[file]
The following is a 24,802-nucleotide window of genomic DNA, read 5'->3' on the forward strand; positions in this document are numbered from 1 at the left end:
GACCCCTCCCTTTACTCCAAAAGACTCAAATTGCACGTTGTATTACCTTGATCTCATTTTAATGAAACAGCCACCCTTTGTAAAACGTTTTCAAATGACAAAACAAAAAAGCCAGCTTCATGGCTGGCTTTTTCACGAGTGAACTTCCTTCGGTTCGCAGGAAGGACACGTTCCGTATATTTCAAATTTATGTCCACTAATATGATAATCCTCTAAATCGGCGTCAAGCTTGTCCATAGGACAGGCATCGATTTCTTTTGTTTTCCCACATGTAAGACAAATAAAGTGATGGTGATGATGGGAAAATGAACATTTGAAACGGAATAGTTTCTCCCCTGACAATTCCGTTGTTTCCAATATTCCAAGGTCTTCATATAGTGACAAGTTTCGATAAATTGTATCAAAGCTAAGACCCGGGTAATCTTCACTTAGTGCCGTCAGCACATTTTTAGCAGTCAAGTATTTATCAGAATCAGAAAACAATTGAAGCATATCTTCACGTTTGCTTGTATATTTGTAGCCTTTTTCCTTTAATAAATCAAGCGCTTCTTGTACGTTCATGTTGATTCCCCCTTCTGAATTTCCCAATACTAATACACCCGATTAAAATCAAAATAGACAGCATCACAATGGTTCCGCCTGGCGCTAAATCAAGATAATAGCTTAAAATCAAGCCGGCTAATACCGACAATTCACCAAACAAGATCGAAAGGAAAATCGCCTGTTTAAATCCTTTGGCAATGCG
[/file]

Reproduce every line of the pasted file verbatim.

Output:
The following is a 24,802-nucleotide window of genomic DNA, read 5'->3' on the forward strand; positions in this document are numbered from 1 at the left end:
GACCCCTCCCTTTACTCCAAAAGACTCAAATTGCACGTTGTATTACCTTGATCTCATTTTAATGAAACAGCCACCCTTTGTAAAACGTTTTCAAATGACAAAACAAAAAAGCCAGCTTCATGGCTGGCTTTTTCACGAGTGAACTTCCTTCGGTTCGCAGGAAGGACACGTTCCGTATATTTCAAATTTATGTCCACTAATATGATAATCCTCTAAATCGGCGTCAAGCTTGTCCATAGGACAGGCATCGATTTCTTTTGTTTTCCCACATGTAAGACAAATAAAGTGATGGTGATGATGGGAAAATGAACATTTGAAACGGAATAGTTTCTCCCCTGACAATTCCGTTGTTTCCAATATTCCAAGGTCTTCATATAGTGACAAGTTTCGATAAATTGTATCAAAGCTAAGACCCGGGTAATCTTCACTTAGTGCCGTCAGCACATTTTTAGCAGTCAAGTATTTATCAGAATCAGAAAACAATTGAAGCATATCTTCACGTTTGCTTGTATATTTGTAGCCTTTTTCCTTTAATAAATCAAGCGCTTCTTGTACGTTCATGTTGATTCCCCCTTCTGAATTTCCCAATACTAATACACCCGATTAAAATCAAAATAGACAGCATCACAATGGTTCCGCCTGGCGCTAAATCAAGATAATAGCTTAAAATCAAGCCGGCTAATACCGACAATTCACCAAACAAGATCGAAAGGAAAATCGCCTGTTTAAATCCTTTGGCAATGCG